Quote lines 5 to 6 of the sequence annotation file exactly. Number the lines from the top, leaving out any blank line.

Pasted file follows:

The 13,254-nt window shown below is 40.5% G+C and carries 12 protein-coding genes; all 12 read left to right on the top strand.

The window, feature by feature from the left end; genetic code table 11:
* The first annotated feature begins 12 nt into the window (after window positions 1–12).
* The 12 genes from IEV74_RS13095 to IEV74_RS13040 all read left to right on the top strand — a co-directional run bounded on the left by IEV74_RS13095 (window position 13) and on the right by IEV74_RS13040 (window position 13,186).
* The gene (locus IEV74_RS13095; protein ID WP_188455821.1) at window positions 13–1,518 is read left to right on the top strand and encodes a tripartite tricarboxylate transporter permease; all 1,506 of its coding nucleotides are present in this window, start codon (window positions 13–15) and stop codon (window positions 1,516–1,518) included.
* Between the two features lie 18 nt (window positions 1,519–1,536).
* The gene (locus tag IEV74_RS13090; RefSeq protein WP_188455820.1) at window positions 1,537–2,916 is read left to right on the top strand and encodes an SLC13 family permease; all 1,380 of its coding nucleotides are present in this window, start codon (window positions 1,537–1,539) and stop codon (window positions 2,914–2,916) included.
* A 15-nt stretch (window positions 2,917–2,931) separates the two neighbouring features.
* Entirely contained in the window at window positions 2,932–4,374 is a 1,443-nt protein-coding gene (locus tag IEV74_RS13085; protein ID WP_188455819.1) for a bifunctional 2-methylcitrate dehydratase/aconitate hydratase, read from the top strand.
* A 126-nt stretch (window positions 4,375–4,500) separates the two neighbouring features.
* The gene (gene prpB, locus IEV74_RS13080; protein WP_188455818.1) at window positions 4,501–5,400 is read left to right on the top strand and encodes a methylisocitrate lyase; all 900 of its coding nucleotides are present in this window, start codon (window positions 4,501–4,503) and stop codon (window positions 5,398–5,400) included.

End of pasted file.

* The gene (locus IEV74_RS13095; protein ID WP_188455821.1) at window positions 13–1,518 is read left to right on the top strand and encodes a tripartite tricarboxylate transporter permease; all 1,506 of its coding nucleotides are present in this window, start codon (window positions 13–15) and stop codon (window positions 1,516–1,518) included.
* Between the two features lie 18 nt (window positions 1,519–1,536).